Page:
Courts have consistently held that law enforcement agencies cannot surveil private spaces without a warrant, especially houses and other domiciles, whether by wiretap or camera. Police can watch exteriors as part of an investigation, but surveillance inside a home requires a warrant, just as non-consensual entries do. Does that include radar? USA Today’s Brad Heath reports that more than 50 law-enforcement agencies have begun using radar as part of their surveillance, although it’s questionable whether they have been deployed without an entry warrant:

At least 50 U.S. law enforcement agencies have secretly equipped their officers with radar devices that allow them to effectively peer through the walls of houses to see whether anyone is inside, a practice raising new concerns about the extent of government surveillance.

Those agencies, including the FBI and the U.S. Marshals Service, began deploying the radar systems more than two years ago with little notice to the courts and no public disclosure of when or how they would be used. The technology raises legal and privacy issues because the U.S. Supreme Court has said officers generally cannot use high-tech sensors to tell them about the inside of a person’s house without first obtaining a search warrant.

So … do they? Thus far, the answer seems to be yes but. The cases he discusses involve arrests based on existing arrest warrants, including one upheld by the 10th Circuit Court of Appeals. In that case, US marshals arrested a fugitive after first using the radar to determine that someone was inside the residence first. That did not involve a search warrant, however, just the arrest warrant — which would be enough to seize someone inside a residence, although not to do a search beyond what is visible to the naked eye during the process of the arrest. Still, even with the knowledge of the radar search (and an initial lack of disclosure), the judges upheld the conviction and at least implicitly justified the use of radar, even though they predicted it would be a thorny issue in some cases.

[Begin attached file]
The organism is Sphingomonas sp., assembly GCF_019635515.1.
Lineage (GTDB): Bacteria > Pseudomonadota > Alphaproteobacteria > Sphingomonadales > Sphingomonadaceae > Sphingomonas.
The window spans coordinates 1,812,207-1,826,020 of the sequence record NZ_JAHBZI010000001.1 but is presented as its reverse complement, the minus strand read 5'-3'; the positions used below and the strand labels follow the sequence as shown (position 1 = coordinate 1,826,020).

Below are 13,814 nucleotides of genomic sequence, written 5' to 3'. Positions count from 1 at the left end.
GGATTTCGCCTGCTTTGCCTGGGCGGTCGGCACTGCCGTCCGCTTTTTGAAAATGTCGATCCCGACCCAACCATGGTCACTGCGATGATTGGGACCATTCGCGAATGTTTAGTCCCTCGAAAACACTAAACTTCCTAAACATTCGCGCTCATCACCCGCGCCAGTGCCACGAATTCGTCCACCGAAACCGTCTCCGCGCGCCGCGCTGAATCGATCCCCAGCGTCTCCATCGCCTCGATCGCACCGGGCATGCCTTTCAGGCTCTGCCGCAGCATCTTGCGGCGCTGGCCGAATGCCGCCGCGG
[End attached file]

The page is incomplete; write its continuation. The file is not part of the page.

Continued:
It also has some connection to the recent debate over the militarization of domestic law enforcement. Unsurprisingly, this technology emerged from the urban warfare of Iraq and Afghanistan, where troops needed to know where potential ambushes might be staged against them. Heath reports that these systems were intended for both ground and drone use, which raises some questions too about domestic law enforcement as they begin to use drones for their work here. Once local law enforcement has these tools, will they be circumspect about their use — or will this represent yet another pushback on the limits of personal privacy?

The ACLU and the Electronic Frontier Foundation want tougher safeguards on their use:

“The problem isn’t that the police have this. The issue isn’t the technology; the issue is always about how you use it and what the safeguards are,” said Hanni Fakhoury, a lawyer for the Electronic Frontier Foundation. …

“The idea that the government can send signals through the wall of your house to figure out what’s inside is problematic,” said Christopher Soghoian, the American Civil Liberties Union’s principal technologist. “Technologies that allow the police to look inside of a home are among the intrusive tools that police have.”

Everyone wants law enforcement to have the tools necessary to make their job as safe as it can be — within the limits of the Constitution. If that requires radar, then law enforcement should be able to make that case to a judge and get a proper search warrant when needed. I’m not a big fan of the ACLU, but they and EFF are correct here.  It’s not the technology itself that’s the problem, it’s ensuring that its use is limited to necessity. If this comes before the Supreme Court, I’d bet that will be an area of agreement across the ideological divide.